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placeholder Kitchen of Champions serves up lunch, jobs and a heap of hope

Pope Francis, leading by example

Young talent shines at arts festival

Obituary: Sister Catherine Rose Iverson, SHF

A pilgrimage of the heart will enrich the spirit

Churches adjusting to rising popularity of pilgrimages

Pope Francis plans trip to Bosnia

Motivating people to be involved in social service

Young researchers compete at middle school science fair

'Francis effect' has taken hold

Radical reformer, has enemies in, out of church

A true understanding of Easter

Chrism Mass on March 26

This season, learn how to be more loving

10 tips for Lent

The way of the cross, the way of life

Spend Holy Thursday in Adoration

Where is the kingdom of which Jesus spoke?

Let Jesus cleanse you of your sins, Pope Francis urges

Passion plays coming up

Lent is a time of 'joy' for Catholics

Renewal of spirit

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placeholder March 23, 2015   •   VOL. 53, NO. 6   •   Oakland, CA


Pope Francis greets people during a meeting with UNITALSI, an Italian Catholic association for the transportation of sick people to Lourdes and other Marian shrines, in Paul VI hall at the Vatican in 2013.
Alessia Giuliani/CNS

A pilgrimage of the heart will enrich the spirit

By Very Rev. Joseph M. Mele

Visiting old, darkened churches, stopping at crypts and tombs of long-buried saints, walking long distances to rugged and remote places may not sound like a dream vacation or the most exciting adventure.

But approaching a pilgrimage as a means of discerning what Christ is saying to one's heart can open up new horizons that can exhilarate the human spirit more than can be imagined. A group from Pittsburgh did just that in September 2014. We traveled together to France, trusting that God was calling us to courageously explore like the saints we were visiting what he wanted us to discover about him and about ourselves.

Rev. Joseph M. Mele
A pilgrimage made in this openness can create a rush as real as skydiving or white-water rafting, especially if the pilgrims genuinely are convinced that God is accompanying them on their spiritual trek.

One hardly thinks of prayer and asceticism in Paris, where a world-renowned shopping culture defiantly claims to surpass certain religious ceremonials. The average traveler normally thinks of Prada, Chanel, Armani, Calvin Klein and Yves Saint Laurent in France, but not St. Vincent de Paul, St. Theresa of Lisieux, St. Francis de Sales and St. Catherine Laboure.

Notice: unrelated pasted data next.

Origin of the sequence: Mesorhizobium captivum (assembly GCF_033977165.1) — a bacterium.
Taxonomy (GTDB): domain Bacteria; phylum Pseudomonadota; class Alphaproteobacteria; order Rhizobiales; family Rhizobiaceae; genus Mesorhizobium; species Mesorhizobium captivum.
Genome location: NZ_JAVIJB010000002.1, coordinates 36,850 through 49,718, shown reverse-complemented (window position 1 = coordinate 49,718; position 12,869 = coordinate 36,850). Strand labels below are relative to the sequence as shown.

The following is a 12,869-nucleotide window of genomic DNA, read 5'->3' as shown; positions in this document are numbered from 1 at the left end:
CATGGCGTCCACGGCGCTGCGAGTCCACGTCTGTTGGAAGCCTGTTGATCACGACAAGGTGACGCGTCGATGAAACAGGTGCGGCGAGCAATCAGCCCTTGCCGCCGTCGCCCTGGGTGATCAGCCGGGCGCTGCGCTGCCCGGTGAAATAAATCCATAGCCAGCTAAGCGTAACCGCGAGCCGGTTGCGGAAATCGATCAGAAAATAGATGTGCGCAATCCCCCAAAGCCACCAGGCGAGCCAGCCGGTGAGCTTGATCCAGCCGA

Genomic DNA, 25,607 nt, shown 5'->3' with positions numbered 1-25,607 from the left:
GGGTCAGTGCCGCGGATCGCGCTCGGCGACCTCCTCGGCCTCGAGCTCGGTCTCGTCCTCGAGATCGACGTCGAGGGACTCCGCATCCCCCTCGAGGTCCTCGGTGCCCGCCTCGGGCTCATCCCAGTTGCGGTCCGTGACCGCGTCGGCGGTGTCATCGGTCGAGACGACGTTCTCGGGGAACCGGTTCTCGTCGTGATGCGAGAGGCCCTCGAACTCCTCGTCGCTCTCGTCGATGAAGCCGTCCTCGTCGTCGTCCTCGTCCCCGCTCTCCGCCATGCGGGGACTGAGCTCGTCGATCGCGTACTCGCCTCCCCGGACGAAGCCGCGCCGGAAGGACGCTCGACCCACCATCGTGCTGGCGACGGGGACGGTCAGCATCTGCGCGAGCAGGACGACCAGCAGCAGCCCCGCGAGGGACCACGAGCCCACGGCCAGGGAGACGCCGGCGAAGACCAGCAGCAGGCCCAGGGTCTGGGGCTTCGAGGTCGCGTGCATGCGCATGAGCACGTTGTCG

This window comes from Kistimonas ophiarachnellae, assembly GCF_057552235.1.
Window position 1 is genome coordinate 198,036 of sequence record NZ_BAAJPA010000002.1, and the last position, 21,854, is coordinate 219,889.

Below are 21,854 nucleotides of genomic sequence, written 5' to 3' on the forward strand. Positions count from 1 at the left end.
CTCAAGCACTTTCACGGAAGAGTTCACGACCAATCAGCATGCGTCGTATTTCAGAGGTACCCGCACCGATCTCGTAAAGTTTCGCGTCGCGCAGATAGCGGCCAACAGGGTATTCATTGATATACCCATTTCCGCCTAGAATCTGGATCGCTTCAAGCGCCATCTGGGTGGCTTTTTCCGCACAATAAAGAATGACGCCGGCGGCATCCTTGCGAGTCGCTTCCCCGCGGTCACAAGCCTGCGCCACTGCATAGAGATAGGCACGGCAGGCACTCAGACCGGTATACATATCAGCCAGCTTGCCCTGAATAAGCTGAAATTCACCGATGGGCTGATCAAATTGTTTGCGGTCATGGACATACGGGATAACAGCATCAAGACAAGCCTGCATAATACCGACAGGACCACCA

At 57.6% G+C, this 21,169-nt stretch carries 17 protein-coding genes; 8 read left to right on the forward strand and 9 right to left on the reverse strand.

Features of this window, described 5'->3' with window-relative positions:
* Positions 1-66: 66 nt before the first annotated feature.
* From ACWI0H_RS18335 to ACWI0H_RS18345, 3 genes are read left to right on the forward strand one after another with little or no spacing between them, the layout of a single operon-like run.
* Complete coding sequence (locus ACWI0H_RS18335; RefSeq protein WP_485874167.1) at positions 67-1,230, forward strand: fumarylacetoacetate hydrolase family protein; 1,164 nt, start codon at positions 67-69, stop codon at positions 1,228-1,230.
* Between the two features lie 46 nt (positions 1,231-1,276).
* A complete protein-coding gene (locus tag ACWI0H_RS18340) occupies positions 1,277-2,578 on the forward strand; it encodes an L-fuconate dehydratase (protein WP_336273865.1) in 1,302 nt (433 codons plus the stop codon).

For 16 of us, including Father Harry Nichols and Father John Gudewicz, every step of the pilgrimage to the Catholic shrines of France on Sept. 24-Oct. 3 was eye-opening and even life-changing.

When a pilgrim enters into the itinerary realizing that, like all of life's important moments, there is a mystery at hand, one becomes bolder in believing, braver in responding to what was never felt before.

You begin to see a much wider dimension of your own humanity in a way that's so personal just you and the powerful grace of the presence of Christ. A pilgrim starts to understand that the same love and devotion that you are honoring in the saints you venerate is the same holiness that God has instilled in you. It is already there in your heart.

We call it "givenness." It is the same Christ offering his love, the same way that he offered it to St. Bernadette, St. Margaret Mary, St. Lazare and St. Germaine.

All that matters as you follow the path that is opening up before you is that you receive his love in the deepest capacity your heart is willing to permit. French Catholic spirituality teaches that every created soul receives the same depth of Jesus' love.

The way that his love enters a person's heart is in exact proportion to how much you give him your heart. When one responds to his love and grace willingly, then one discovers what distinguishes a saint. They gave him their all and encountered him accordingly.

We pilgrims could only hope that what we were offering was acceptable as we renewed our desire to want to be a pilgrim-saint. One of our pilgrims, Laurie Craig of St. Alphonsus Parish in Wexford, put it this way: "I reali

zed more than ever just how important the saints are to us in the world and the church today. They reminded me that God and the Blessed Mother are closer to us than we sometimes are aware, providing us with practical help and hope through all the ages." A couple on our journey, Wilfred and Kathy Lee Foon of St. Fidelis Parish in Lyndora/Meridian, put it well when they said, "We both honestly feel that our faith has been enlivened and deepened.

This exciting pilgrimage was truly a time to focus on our own spiritual lives and our capacity to receive faith in Christ and the church."

A pilgrimage can be the best adventure of a lifetime. The culture shock of the deeply spiritual can create memories that will last forever, especially when you begin the journey to explore unknown parts of your human heart.

(Father Joseph Mele is secretary for leadership development in the Diocese of Pittsburgh. He wrote this last October for the diocesan newspaper, The Pittsburgh Catholic.)


 
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